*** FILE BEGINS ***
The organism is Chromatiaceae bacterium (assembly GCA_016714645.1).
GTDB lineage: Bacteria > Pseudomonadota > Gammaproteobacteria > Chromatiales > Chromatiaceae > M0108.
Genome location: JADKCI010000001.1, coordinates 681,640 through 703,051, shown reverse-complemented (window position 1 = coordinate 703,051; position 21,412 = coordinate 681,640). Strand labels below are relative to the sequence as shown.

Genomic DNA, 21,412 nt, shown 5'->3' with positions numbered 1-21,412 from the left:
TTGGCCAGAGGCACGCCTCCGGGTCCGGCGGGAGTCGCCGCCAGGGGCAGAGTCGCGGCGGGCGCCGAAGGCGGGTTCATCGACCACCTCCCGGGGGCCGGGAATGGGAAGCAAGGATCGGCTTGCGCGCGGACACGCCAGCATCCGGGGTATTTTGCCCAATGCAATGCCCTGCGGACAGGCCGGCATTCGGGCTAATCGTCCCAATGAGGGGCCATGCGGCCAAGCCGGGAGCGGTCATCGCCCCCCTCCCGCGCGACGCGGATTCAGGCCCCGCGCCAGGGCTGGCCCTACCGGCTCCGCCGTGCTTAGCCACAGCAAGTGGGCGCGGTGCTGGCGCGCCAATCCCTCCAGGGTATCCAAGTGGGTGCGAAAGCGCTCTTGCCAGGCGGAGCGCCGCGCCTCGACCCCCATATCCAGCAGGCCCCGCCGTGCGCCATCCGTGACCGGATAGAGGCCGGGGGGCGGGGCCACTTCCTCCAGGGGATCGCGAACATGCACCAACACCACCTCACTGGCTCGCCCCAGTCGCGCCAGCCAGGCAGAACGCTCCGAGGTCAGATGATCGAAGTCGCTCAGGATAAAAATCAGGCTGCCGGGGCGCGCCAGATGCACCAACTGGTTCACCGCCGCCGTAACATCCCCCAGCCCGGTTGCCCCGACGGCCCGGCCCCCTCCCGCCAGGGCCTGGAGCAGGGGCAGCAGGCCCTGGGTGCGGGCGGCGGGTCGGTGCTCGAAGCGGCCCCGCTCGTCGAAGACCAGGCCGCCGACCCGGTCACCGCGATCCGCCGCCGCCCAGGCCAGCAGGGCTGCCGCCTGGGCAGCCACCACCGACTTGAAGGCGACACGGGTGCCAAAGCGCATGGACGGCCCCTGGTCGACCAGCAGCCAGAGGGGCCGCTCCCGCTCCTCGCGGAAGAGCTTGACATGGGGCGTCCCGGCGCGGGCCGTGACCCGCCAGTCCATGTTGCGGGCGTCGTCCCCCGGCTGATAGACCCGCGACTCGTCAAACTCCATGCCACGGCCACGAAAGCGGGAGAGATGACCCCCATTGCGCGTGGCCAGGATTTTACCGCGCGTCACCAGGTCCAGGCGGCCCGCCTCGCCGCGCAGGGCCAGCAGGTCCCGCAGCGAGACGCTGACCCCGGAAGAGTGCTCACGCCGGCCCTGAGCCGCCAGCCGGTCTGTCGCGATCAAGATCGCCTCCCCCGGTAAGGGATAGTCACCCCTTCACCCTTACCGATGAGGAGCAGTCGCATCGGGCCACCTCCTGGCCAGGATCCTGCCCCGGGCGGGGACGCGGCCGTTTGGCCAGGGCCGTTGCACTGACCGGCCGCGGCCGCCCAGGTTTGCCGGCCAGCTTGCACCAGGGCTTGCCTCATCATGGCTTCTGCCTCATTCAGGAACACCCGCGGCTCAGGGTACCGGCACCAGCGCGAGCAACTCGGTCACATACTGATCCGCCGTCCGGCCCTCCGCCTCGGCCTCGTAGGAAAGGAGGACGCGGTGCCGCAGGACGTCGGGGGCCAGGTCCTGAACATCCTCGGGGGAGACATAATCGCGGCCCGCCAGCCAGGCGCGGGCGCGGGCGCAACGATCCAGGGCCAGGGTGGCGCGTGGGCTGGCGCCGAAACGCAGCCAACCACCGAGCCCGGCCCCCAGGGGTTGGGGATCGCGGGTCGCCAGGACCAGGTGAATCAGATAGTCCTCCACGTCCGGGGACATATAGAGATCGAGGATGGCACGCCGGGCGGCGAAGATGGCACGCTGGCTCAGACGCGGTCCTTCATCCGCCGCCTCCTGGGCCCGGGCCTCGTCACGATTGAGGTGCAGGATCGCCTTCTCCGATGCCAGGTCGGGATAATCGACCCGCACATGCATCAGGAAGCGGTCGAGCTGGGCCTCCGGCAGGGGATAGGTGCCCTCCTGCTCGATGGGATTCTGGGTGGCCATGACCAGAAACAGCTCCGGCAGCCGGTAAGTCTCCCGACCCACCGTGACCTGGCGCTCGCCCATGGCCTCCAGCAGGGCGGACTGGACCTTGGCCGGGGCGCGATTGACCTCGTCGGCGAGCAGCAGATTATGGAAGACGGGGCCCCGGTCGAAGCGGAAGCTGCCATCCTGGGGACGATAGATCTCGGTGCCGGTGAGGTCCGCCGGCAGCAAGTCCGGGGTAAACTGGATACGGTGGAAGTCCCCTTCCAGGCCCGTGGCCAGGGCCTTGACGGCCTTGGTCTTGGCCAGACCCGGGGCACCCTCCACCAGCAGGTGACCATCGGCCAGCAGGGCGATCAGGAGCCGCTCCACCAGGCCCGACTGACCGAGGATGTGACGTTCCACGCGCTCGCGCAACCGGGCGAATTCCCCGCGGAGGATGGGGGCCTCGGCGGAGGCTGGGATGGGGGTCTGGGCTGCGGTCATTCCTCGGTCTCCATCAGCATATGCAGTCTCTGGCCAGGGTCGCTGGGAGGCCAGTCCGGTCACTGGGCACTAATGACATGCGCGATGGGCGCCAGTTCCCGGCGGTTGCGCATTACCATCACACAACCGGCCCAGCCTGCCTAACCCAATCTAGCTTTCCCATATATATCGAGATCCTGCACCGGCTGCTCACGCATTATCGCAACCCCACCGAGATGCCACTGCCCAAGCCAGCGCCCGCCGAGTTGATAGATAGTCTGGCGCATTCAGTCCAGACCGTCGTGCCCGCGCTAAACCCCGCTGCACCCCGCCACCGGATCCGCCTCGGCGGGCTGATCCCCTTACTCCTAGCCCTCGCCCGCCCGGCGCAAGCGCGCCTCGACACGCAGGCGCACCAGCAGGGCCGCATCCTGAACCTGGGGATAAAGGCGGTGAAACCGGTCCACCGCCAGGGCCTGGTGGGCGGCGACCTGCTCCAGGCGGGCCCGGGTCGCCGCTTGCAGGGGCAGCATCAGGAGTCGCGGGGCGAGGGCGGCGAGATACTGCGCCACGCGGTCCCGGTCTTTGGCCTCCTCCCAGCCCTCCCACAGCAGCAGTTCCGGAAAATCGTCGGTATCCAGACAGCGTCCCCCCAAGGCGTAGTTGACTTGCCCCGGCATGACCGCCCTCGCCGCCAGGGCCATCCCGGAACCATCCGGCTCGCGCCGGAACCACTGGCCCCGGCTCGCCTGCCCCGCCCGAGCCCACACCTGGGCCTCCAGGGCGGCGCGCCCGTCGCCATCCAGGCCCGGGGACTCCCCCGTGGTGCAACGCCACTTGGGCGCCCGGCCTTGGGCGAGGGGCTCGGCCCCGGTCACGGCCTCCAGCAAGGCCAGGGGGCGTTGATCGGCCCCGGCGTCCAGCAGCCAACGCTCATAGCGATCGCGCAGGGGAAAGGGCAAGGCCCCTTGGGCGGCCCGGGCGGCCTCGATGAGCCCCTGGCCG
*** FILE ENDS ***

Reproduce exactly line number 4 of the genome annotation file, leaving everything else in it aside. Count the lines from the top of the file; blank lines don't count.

Genomic DNA, 21,412 nt, shown 5'->3' with positions numbered 1-21,412 from the left: